Although community crises pose a challenge to society, it also offers opportunities for development. Back in 2003, the outbreak of SARS that killed 299 people in Hong Kong not only changed the city’s hygiene practices but also led to the mass adoption of video conferencing as a communication tool.
Today, 17 years later, the deadly novel coronavirus is proving to be a burgeoning opportunity for online education.
Faced with a continuously delayed date for class resumption, “suspend classes but not learning” has become a popular slogan.
Several online learning platforms in the mainland, such as Youdao Quality Course owned by Netease, offer free courses to all primary and secondary students in Wuhan, the locked-down epicenter of the virus.
Tsinghua University, often known as China’s MIT, has launched the world’s first large-scale Chinese language massive open online course, XuetangX, offering 1,600 courses for all to attend. Non-Tsinghua students can also take part in classes and work on problems with Tsinghua students through an online platform called yu ke tang, or rain classroom.
Hong Kong students have suffered more, as classes have been suspended for nearly a third of the school year in total, due to both the social unrest and the virus that hit the city this academic year.
The Education Bureau in January announced that all schools would resume classes on March 2 at the earliest, pending further assessment.
e-Learning was not as common when the bureau announced class suspension due to “road and traffic conditions” caused by the anti-government protests last November. The suspension was mostly just an extra holiday for the students.
However, times have changed. Rather than just an inconvenience, the outbreak of the coronavirus has filled face-to-face teaching with unknown dangers as the unseen virus could linger in corners of the classroom, and the period of suspension could be rather lengthy, as people have learned from SARS.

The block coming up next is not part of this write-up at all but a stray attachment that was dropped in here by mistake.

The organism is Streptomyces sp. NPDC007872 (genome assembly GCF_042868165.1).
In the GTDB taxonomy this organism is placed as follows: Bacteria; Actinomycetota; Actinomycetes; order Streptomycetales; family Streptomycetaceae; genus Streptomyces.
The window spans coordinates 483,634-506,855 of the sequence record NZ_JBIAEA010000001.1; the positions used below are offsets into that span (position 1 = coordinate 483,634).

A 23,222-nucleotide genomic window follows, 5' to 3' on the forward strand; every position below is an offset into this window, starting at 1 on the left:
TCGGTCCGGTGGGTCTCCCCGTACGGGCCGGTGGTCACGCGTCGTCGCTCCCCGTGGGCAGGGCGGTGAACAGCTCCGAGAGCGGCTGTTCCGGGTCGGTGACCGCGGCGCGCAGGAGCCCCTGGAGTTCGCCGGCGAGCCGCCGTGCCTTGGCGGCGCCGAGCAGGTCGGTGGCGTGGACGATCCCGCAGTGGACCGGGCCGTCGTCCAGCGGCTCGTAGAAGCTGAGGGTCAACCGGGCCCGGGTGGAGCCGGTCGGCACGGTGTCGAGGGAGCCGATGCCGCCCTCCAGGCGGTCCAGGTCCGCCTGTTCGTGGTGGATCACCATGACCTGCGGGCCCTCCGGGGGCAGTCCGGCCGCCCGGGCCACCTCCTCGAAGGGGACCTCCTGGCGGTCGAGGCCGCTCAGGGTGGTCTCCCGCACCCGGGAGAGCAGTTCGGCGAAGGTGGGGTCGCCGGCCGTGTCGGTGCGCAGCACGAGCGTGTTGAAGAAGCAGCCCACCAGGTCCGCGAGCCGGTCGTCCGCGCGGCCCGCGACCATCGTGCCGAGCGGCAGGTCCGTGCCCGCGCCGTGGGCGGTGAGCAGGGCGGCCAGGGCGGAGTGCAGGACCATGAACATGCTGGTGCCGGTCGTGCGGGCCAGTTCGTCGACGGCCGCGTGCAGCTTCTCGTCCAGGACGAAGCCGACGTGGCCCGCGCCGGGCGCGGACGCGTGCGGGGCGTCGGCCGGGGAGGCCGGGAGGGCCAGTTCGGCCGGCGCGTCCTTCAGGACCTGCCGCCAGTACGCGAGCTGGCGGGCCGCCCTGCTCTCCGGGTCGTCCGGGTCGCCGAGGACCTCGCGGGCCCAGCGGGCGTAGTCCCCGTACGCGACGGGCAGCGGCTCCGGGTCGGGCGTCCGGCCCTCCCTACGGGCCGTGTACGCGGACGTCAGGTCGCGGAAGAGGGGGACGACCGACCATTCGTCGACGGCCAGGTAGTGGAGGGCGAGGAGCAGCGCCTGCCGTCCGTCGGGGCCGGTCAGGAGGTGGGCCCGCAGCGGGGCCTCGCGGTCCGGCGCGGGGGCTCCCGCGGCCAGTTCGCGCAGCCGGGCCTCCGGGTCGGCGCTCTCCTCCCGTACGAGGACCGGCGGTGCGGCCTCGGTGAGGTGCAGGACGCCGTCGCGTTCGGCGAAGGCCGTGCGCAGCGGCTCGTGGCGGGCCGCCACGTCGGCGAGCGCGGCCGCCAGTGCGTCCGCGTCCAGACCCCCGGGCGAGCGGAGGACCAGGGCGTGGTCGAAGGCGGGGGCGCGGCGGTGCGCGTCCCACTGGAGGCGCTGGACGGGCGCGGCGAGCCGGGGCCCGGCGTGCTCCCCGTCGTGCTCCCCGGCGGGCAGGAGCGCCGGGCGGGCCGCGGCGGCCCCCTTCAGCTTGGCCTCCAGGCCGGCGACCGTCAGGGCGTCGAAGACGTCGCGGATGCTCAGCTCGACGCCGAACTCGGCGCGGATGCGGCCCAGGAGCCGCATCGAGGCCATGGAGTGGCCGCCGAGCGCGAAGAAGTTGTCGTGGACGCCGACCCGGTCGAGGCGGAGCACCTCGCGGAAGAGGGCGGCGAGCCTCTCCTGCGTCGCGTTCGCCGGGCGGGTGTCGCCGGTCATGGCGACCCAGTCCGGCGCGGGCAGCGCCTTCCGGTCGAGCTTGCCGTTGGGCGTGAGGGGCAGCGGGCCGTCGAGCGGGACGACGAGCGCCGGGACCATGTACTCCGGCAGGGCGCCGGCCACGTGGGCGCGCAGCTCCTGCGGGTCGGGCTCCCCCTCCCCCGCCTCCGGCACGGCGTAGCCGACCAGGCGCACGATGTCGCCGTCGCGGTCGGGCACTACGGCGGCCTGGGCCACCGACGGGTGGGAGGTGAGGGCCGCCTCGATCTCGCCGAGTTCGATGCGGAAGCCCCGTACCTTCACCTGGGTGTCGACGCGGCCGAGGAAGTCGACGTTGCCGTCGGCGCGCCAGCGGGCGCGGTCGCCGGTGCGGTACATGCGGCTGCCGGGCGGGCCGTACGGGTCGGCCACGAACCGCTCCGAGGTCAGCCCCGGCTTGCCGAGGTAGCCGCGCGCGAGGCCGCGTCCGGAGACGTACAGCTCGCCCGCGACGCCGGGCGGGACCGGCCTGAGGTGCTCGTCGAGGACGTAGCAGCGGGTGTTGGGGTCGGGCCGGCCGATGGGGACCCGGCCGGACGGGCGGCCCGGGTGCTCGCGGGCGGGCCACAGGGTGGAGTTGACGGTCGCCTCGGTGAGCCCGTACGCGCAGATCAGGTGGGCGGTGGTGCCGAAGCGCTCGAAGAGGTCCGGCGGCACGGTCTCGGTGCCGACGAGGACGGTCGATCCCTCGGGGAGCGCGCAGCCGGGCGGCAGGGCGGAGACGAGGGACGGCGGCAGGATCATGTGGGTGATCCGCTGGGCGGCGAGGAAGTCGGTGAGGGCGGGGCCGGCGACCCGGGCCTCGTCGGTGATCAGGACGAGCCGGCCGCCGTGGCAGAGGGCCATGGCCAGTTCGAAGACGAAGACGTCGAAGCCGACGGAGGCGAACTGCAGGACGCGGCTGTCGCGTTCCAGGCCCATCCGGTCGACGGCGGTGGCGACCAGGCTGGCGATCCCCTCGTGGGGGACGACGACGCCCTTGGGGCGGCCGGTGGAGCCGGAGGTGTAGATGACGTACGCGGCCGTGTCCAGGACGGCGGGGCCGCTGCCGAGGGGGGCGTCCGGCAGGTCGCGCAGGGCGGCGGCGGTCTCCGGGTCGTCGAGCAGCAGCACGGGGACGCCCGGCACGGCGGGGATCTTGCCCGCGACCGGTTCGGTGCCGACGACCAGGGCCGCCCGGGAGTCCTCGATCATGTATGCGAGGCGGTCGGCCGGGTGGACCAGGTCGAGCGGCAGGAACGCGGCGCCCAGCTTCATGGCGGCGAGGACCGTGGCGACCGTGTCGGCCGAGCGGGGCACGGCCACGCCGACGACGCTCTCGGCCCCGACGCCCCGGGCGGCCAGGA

To cope with that, Microsoft Hong Kong is offering its Future Ready Limitless Learning program to enable remote teaching and learning across the SAR immediately.
The program allows nearly 50,000 teachers and 800,000 students from all primary and secondary schools in Hong Kong to use Office 365 Education on a complimentary basis for e-Learning and collaborative learning.
The Christian & Missionary Alliance Sun Kei Primary School was among the first institutions in Hong Kong to pilot the program. On February 5, interactive online classes began for all Primary 4 to 6 students, with three to four 30-minute lessons scheduled per day.
The program is not about teachers talking to rows of empty seats. Students from all locations will be required to learn, interact and respond to the lesson.
Collaborative tools such as Microsoft Teams, a part of Office 365 Education, allows each online meeting to accommodate up to 250 people at a time.
Teachers can also record their lessons as a video and share it through the platform, together with other class materials and homework.
At SKPS, teachers also use Microsoft Teams’ OneNote to arrange assignments and quizzes that can replicate a regular physical class interaction, fully monitoring students’ learning progress at all times.
“Modern learning cannot be confined to the classroom and it is more important than ever to empower our teachers to continuously guide and nurture students during this difficult time,” said Kenneth Cheng, principal of SKPS.
“We have been using technologies to teach in the classroom, but this is our first time implementing remote learning,” he added. “It is reassuring and encouraging to see how technology can transform and elevate education with greater agility and flexibility.”
Meanwhile, a series of training to empower local educators to conduct lessons online has also been introduced.
Included are weekly webinar training sessions for teachers cohosted with the Education Bureau, experience-sharing sessions delivered by Microsoft innovative educator experts, as well as training for IT practitioners to efficiently set up the remote learning platforms.
“As Hong Kong battles the coronavirus outbreak, ensuring the safety and health of our future generation is of utmost importance,” said Fred Sheu, technology officer of Microsoft Hong Kong.
“By harnessing the power of our collaborative tools and next-generation e-Learning practices, Microsoft is committed to helping Hong Kong schools create experiences that inspire learning, stimulate the development of essential skills and empower students to achieve more anywhere, anytime,” said Sheu.
Part of the Partners in Learning initiative, the Future Ready Limitless Learning program launched in collaboration with the bureau has prepared teachers and students for success in an increasingly digital global economy.
(This article was published at The Standard on February 11, 2020: Education: Teaching an empty classroom )